Traveling is so fascinating! I’ve only been to a few different countries, so far in my life, but I’m scheduled to visit 11 more by this time next year! My time in Europe (Belgium, Denmark, Sweden, Spain) has opened my mind so much that I always want to be somewhere else, experiencing something else, doing something else! A life of travel seems so adventurous and full of opportunities! Sometimes I feel like now is the perfect time to just pack my bag and leave for some place that I’ve never been to before.

    There’s just one problem. I’m 16. I want to travel so much, but I don’t know how to get started. You’ve said in your other posts that a college education isn’t necessary and I agree, but I have a question. If you were 16 years old knowing what you know now after more than 5,000 days of travel, what would you have done differently? Would you have gone to college? What would you have studied if you knew you wanted to endlessly travel? How would you have saved up money? What would you have told people who tell you that it’s impossible in today’s world? How would you have kept yourself motivated and determined to achieve your goal of such uncertainty?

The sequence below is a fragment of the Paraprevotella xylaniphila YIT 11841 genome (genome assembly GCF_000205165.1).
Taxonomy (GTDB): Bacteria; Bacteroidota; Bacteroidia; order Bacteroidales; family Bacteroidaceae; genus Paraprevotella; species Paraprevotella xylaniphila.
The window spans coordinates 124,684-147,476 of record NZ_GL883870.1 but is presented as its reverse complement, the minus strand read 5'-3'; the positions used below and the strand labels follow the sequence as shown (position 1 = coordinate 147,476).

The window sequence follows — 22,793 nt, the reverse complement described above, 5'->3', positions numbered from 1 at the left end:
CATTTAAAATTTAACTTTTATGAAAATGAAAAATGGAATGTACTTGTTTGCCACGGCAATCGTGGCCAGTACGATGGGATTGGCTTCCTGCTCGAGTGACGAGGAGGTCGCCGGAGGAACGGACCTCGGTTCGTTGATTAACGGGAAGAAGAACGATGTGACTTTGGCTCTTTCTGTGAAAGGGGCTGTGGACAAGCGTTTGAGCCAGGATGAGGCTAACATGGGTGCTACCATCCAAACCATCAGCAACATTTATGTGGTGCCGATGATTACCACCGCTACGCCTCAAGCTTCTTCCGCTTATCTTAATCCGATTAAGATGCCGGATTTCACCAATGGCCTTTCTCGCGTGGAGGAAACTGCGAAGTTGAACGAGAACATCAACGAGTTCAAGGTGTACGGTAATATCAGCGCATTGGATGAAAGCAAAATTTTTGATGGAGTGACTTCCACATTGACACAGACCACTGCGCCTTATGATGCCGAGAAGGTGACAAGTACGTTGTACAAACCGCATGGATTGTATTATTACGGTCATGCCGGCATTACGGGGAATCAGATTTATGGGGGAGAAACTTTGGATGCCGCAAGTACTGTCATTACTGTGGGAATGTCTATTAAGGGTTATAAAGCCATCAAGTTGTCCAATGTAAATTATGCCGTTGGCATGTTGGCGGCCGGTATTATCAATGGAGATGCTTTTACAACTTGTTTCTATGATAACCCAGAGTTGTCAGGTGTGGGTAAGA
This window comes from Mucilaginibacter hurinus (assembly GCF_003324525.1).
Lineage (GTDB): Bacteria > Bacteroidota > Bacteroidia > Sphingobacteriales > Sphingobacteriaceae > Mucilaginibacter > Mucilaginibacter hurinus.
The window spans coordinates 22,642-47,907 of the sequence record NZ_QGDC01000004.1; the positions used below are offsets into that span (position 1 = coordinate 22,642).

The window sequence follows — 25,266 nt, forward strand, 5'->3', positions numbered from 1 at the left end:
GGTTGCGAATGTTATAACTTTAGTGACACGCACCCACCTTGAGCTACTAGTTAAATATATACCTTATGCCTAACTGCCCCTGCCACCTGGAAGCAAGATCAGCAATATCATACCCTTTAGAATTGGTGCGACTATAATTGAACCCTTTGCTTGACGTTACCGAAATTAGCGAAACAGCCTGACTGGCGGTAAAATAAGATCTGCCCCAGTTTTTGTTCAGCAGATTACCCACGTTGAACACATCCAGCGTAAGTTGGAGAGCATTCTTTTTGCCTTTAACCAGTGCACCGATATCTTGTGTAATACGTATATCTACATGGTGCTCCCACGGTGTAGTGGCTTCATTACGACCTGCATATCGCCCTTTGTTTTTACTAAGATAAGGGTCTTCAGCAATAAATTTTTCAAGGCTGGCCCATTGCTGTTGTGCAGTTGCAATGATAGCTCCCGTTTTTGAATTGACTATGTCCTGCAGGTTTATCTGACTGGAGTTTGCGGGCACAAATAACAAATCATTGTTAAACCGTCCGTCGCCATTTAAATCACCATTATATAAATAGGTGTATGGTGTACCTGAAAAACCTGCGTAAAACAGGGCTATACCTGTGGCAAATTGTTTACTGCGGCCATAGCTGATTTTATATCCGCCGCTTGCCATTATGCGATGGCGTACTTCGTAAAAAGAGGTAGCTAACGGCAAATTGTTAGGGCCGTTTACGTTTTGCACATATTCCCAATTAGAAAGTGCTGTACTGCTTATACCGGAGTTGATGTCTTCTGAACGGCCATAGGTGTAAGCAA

The Earth is so captivating and I have every fiber of my being itching to just go, but now it feels like a waiting game between my motivation and my conscience. I want to make the most out of my time preparing, but what should I do? I know I have to make all of the decisions for myself, but I need some advice. I’m aware of all the costs like shelter, food, clothing, tickets, etc. I also know there are less conventional, but cheaper ways to go places, but all the other things just hovering over me have me worried. Insurances? Taxes? House payments if I decide to buy one?

    You say it’s as simple as packing up and going. Make an attempt and return if you have to so you can get back out there, but is it realistic to think that I could leave everything behind just to find new things? I’m ready to leave it all here. I just don’t know what to do. If you could leave some advice or tips for me I would appreciate it!

    1. Wandering Earl